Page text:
My engineer showed me maps of "shaking intensity" based on an earthquake in either the San Andreas or the Hayward/Rogers Creek fault (that runs right through Petaluma and Santa Rosa) and the flat, former flood plain in Santa Rosa is at a MUCH higher risk of being devastated than almost anywhere else in the north bay. Also, anywhere built on compacted bay mud (Hamilton, Santa Venetia, the flats of Corte Madera, the Canal) are high risk due to liquefaction.

Stinson Beach is an absolute disaster in the making -- the houses are all built on a sand spit that straddles the San Andreas fault. So if the shaking doesn't flatten Stinson, the liquefaction followed by the possible tsunami will finish the job.

The safest homes are single story ranchers built slab-on-grade located anywhere with a moderate slope on bedrock and away from steep hillsides, such as most of Terra Linda and Novato -- in other words, many of your PoS candidates would, ironically, survive the big one. -- kind of like cockroaches in a nuclear holocaust ;-)

Mar 21, 2006, 8:20:00 AM  
Blogger marin_explorer said...

As my seismic engineer told me, just because my house stays put does not mean the hillside above and neighboring homes won't fall on top of it and you cannot insure against earth movement or landslides.

As some homeowners on Summit Road (near LP epicenter) discovered, they couldn't rebuild any damage due to shifts in the underlying hillside; the county would not issue permits. And speaking of falling, you can build on bedrock, but what happens when "bedrock" above you gives way? This wasn't in the news, but I personally witnessed boulders up to the size of freight trains come down a mountainside in '89. If Tam ever shakes hard enough, I don't want to live too close.

Mar 21, 2006, 8:36:00 AM  
Blogger Matt Norris said...

While we could debate all day about the necessities of earthquake insurance based on structure design and other characteristics of a property, the underlying issue is that even if people really DID need it (and there are people in that area who do), they can't afford it.

Actually, I wonder if banks require earthquake insurance to fund loans on properties out there? I work in Missouri. We have the New Madrid fault here, and the predictions for what would happen if there is another large quake on that fault are pretty dire, but there is no requirement for earthquake insurance.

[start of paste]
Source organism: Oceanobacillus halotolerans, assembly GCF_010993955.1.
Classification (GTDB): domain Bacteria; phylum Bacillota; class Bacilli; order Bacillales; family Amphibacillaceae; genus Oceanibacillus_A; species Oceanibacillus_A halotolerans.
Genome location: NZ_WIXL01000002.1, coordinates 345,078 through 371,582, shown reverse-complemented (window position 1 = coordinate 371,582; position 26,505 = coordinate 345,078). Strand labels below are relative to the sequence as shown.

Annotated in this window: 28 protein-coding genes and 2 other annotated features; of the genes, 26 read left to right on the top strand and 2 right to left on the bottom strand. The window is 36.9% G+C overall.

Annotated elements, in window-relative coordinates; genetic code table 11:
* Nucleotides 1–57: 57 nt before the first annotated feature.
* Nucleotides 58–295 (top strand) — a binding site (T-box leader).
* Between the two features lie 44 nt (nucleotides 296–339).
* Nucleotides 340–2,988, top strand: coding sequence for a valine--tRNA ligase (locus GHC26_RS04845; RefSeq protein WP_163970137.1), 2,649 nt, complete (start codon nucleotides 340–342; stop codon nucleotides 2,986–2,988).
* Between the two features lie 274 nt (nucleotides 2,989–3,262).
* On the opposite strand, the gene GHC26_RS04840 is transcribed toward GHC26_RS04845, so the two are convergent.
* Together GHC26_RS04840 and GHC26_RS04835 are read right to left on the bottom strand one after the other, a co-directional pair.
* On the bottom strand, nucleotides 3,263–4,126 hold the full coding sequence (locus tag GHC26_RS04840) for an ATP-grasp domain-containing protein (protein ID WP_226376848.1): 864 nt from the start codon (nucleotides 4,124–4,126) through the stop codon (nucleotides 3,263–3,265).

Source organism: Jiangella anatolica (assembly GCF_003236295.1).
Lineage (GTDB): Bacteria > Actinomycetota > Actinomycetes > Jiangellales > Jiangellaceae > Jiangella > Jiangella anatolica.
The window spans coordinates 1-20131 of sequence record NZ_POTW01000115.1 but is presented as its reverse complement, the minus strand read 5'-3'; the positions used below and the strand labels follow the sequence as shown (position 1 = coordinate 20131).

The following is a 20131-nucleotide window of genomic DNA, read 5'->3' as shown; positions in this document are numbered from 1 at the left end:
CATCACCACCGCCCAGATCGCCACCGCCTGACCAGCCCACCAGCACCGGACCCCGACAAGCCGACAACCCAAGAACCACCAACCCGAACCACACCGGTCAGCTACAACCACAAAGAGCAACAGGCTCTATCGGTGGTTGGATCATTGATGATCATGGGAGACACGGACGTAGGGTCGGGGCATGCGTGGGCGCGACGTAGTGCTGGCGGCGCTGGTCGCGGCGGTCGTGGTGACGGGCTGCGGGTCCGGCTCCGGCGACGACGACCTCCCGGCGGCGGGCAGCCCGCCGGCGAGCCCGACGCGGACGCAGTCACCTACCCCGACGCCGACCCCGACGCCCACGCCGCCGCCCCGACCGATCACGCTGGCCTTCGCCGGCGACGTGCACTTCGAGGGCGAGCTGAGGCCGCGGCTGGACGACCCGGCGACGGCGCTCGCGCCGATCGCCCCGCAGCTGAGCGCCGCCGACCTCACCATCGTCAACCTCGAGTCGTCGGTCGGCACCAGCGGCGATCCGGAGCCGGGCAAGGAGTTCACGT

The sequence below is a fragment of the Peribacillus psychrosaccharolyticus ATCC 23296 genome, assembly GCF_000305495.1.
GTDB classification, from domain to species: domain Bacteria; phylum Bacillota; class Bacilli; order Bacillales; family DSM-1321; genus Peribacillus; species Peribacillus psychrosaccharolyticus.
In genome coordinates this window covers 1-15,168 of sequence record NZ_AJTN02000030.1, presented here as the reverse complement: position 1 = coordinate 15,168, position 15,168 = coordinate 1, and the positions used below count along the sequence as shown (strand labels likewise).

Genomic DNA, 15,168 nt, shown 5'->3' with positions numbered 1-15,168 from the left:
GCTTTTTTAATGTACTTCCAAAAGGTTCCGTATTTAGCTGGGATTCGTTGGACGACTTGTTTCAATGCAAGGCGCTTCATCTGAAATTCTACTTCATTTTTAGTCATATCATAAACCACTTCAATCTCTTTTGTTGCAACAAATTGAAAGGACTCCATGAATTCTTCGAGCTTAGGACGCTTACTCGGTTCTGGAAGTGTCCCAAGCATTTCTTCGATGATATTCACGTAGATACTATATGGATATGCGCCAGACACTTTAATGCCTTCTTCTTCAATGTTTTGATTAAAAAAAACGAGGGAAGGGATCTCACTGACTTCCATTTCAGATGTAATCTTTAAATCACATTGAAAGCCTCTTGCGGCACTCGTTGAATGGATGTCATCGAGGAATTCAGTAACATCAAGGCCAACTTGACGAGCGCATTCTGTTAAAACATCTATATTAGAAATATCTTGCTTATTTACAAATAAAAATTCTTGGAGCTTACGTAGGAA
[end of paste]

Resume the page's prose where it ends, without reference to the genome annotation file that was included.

That is interesting, considering the requirements for flood insurance if your home resides in a flood-plain. I wonder why flood insurance is a requirement, but earthquake insurance is not?

Mar 21, 2006, 8:39:00 AM  
Anonymous rejunkie said...

I am also puzzled by the comments about earthquake insurance being expensive -- it is far less than property tax and less than most people's auto policies. Compared to the median $3000 Bay Area mortgage payment, $100-200/month should be peanuts by comparison. Any homeowner in CA who does not have a policy is taking an extraordinary risk IMO. Also, always ask for a seismic report during escrow so you know exactly what the risks are. Just as I would not advocate buying in a flood plain, I would also not buy in an area with high shaking intensity.

Mar 21, 2006, 11:35:00 AM  
Blogger Rob Dawg said...

Even -if- the insurance paid as promised the coverage sucks. 13.8% have coverage because of things like a 15% deductible. $200,000 in my case. Oh hey, there's a deal, $100,000 ($300k to replace structure) coverage as long as I kick in the first $200,000. Big earthquake? I tell you it was a miracle, not so much as a crack but the very next day with the water turned off the fire got out of control, total loss, very sad. Wink wink.

Mar 21, 2006, 11:45:00 AM  
Anonymous Anonymous said...

"Compared to the median $3000 Bay Area mortgage payment, $100-200/month should be peanuts by comparison."

it should be. but this just goes to show how stretched people are. people have been stretching to buy a house, any house, and are so much so that they are paying well in excess of 50%of thier income on mortgage payments. this is just more evidence that this thing is going to blow.

Mar 21, 2006, 11:57:00 AM  
Blogger sf jack said...

"...this just goes to show how stretched people are. people have been stretching to buy a house, any house, and are so much so that they are paying well in excess of 50%of thier income on mortgage payments."

Exactly.

Mar 21, 2006, 12:58:00 PM  
Anonymous rejunkie said...

Robert-

I don't understand your math.

My policy (underwritten by the California Earthquake Authority) is $600 a year (cheaper than I thought) and has a deductible of $46000 (15%) but they will pay up to $305k on rebuilding a 1380SF house, which seems pretty reasonable to me. Better $46k out of pocket than $300k, right?

So, at $600 a year, I would come out ahead by NOT being insured after only 508 years. Yeah, earthquake insurance is stupid.

Mar 21, 2006, 4:14:00 PM